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Kilimanjaro Treeline

Dreamed 1983/4/3 by Wayan

A girl I know just moved. Shows me her new home, high on the shoulder of a huge mountain. Tibetan slopes. No trees at all!

I'd miss them. But why won't they grow up here? Yes, we're high up--nights can freeze--but days are mild. This is the tropics! It's never THAT cold...


At the library where I work, a book arrives about Mount Kilimanjaro... and it's true. Right on the equator, but the treeline's below ours in Northern California! Not because it's too cold--too dry. A high-altitude desert. California's colder winters bring a lot of snow & rain to high altitudes, despite the dry summers; on the equator, once you're above most clouds, you're above them ALL year.

Dry heath on shoulders of Mt. Kilimanjaro. Photo from Kilimanjaro National Park site, not the book I read; my journal omits its title.
2020 NOTE

Readers of my nondream work like Planetocopia know I study climatology pretty closely; this dreamlet shows my interest began decades before I built my first model.

And it shows something else. I dreamed of high-altitude equatorial deserts the night before I was about to learn of them. Well, relearn, if you count dream learning as real, as I kinda have to these days. Now ESP skeptics can quite reasonably counter "I dreamed a jet crashed!" or "I dreamed my mom called" with "And so did a million other people; moms do call and planes do crash." But this topic's not so common. Exactly one day in my life, I learned treelines don't rise consistently from pole to equator. And my dreams teach me the same thing the night before?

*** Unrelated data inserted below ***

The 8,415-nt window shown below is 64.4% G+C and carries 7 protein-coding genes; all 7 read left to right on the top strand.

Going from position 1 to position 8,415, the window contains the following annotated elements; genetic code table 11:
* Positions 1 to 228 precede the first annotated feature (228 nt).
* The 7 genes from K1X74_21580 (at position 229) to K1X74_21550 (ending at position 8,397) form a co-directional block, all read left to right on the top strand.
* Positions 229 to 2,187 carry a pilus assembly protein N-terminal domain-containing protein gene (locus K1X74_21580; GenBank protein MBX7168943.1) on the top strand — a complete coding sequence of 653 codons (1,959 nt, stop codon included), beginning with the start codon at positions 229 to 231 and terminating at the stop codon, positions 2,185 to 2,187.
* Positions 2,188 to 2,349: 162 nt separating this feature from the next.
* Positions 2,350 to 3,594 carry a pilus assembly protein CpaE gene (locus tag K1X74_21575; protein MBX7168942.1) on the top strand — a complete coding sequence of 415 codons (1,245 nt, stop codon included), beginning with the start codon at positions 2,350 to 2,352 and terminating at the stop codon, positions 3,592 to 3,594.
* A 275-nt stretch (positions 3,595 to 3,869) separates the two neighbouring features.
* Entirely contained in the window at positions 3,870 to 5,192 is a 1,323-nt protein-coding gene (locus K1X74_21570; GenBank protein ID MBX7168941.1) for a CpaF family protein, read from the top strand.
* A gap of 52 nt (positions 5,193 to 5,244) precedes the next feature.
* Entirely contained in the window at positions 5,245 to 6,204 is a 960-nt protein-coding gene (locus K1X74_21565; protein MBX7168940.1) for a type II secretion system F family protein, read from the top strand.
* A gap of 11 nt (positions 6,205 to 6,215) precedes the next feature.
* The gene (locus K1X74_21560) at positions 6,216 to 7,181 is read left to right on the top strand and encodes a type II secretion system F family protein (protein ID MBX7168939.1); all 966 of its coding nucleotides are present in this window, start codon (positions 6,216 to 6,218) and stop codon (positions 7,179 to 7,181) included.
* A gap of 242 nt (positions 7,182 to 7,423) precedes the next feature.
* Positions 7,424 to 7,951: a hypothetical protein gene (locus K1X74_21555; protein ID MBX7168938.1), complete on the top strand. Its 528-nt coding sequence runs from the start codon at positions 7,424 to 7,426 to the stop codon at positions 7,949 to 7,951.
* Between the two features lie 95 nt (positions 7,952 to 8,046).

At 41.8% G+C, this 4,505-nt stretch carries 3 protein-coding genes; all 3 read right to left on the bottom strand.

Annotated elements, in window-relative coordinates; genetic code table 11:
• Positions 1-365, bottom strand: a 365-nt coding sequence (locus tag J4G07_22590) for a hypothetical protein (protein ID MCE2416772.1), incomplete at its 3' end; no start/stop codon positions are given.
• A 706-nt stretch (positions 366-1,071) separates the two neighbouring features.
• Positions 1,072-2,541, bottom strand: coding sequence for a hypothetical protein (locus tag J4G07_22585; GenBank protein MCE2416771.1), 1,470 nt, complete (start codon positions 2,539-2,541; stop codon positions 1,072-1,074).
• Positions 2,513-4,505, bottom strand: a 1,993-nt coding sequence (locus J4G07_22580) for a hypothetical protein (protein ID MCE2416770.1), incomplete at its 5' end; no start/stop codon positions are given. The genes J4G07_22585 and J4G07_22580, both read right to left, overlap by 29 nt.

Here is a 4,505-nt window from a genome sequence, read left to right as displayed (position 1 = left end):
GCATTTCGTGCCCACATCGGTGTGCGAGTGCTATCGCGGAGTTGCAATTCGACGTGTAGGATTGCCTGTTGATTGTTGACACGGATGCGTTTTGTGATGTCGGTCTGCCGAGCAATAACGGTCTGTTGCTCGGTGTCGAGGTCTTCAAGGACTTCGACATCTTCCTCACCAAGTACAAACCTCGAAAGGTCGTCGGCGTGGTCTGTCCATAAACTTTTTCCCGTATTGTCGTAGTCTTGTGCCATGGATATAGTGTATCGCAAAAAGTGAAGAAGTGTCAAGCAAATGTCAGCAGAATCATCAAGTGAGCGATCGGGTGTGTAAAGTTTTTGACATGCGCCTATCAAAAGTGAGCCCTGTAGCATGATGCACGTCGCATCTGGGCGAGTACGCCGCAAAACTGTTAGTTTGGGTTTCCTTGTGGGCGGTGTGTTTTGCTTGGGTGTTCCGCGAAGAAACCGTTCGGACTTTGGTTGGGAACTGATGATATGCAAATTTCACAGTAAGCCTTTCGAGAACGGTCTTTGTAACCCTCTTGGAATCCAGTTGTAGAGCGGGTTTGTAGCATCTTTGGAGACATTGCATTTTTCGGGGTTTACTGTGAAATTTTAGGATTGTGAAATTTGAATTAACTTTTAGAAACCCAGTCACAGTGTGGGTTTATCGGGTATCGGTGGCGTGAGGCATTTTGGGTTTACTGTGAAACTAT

You can still call it coincidence; one swallow doth not a summer make. But a consistent stream of swallows overhead implies it ain't winter. So...

I'm currently rereading my journals and transcribing those dreams I marked as suggestive of ESP at the time. Back when I started the World Dream Bank (1995-2001), I was thinking mainly of entertaining dream stories, and less of dream research; I omitted many provocative dreams because, like this, they were short and undramatic. But readers' tastes have shifted over the decades; arguing your case from a torrent of short pieces instead of a few blockbusters is more common. So I'm out to show, with postings like this, that apparent psychic dreams aren't exotic outliers; they're common. A flock of swallows, not a few lost birds.

The lesson for dreamworkers? Write the small ones! Apparent ESP is mostly undramatic. Yet a thousand such dreams (not a random number; that's how many I've had) can change your worldview, if you face their cumulative evidence.

Oh, and if you're more into the climatology aspect, try Mark Bowen's book Thin Ice, on Lonnie Thompson, who drills ice cores atop high tropical peaks (including Kilimanjaro) before their ice all melts. Science up close and dangerous!

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